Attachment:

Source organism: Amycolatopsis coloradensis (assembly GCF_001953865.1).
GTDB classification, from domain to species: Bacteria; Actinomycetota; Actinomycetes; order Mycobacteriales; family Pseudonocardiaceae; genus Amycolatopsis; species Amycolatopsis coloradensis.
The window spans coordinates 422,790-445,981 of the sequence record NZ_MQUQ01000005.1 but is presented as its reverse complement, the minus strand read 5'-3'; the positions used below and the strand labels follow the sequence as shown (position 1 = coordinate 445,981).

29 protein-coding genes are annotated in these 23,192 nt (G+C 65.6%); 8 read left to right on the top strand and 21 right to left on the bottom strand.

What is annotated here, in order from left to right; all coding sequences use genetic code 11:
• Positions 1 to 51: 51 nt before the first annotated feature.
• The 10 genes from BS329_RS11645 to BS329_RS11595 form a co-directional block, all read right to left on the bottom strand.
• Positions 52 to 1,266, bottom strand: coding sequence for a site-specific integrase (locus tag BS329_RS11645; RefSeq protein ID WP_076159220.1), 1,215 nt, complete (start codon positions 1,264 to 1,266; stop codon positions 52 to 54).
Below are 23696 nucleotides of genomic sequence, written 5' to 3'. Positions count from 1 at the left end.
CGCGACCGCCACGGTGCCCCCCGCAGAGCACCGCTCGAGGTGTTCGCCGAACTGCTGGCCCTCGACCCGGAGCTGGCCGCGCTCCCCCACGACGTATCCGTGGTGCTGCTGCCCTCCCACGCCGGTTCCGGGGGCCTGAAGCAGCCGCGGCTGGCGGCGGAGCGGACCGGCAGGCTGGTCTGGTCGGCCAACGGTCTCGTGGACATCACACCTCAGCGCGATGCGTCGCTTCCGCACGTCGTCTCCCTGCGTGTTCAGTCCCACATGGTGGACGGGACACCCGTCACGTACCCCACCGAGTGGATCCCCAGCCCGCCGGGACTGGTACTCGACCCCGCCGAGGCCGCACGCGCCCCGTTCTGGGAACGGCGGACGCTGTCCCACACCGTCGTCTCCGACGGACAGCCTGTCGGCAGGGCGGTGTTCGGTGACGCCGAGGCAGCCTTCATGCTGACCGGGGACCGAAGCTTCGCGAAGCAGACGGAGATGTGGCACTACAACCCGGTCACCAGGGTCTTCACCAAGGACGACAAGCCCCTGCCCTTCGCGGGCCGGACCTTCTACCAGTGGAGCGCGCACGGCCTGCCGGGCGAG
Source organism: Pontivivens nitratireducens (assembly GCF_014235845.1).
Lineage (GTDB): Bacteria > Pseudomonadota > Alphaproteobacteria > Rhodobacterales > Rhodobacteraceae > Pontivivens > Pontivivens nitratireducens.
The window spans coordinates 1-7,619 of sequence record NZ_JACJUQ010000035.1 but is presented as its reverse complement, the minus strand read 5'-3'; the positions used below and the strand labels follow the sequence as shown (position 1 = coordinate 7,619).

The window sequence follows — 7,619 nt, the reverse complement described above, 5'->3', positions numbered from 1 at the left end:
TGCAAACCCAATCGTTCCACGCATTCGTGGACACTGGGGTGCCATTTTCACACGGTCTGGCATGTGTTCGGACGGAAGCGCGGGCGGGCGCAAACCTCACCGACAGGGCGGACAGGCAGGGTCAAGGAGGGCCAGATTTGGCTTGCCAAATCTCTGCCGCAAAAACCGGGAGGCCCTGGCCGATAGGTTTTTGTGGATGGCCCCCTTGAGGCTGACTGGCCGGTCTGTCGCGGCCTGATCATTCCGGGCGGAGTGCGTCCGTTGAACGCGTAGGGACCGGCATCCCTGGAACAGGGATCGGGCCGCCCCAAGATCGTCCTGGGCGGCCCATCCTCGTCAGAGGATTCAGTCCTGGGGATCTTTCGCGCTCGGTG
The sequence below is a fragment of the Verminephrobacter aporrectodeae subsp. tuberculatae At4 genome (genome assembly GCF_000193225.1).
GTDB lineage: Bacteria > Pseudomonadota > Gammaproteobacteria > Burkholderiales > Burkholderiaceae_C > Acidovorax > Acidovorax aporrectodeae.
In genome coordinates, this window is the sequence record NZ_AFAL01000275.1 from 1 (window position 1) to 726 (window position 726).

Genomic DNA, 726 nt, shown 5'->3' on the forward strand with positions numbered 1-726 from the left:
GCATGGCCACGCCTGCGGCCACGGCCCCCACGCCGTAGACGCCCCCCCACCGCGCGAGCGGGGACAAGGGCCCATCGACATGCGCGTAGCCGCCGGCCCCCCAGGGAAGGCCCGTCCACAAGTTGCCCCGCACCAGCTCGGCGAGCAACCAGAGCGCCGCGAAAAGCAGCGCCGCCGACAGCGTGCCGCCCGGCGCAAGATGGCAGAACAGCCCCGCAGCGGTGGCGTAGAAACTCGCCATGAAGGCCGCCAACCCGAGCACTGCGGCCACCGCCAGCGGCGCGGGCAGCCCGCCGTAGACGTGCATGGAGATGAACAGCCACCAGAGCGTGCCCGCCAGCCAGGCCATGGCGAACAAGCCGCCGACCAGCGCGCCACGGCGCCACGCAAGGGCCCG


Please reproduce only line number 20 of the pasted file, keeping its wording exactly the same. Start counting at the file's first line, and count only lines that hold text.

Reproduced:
GCATGGCCACGCCTGCGGCCACGGCCCCCACGCCGTAGACGCCCCCCCACCGCGCGAGCGGGGACAAGGGCCCATCGACATGCGCGTAGCCGCCGGCCCCCCAGGGAAGGCCCGTCCACAAGTTGCCCCGCACCAGCTCGGCGAGCAACCAGAGCGCCGCGAAAAGCAGCGCCGCCGACAGCGTGCCGCCCGGCGCAAGATGGCAGAACAGCCCCGCAGCGGTGGCGTAGAAACTCGCCATGAAGGCCGCCAACCCGAGCACTGCGGCCACCGCCAGCGGCGCGGGCAGCCCGCCGTAGACGTGCATGGAGATGAACAGCCACCAGAGCGTGCCCGCCAGCCAGGCCATGGCGAACAAGCCGCCGACCAGCGCGCCACGGCGCCACGCAAGGGCCCG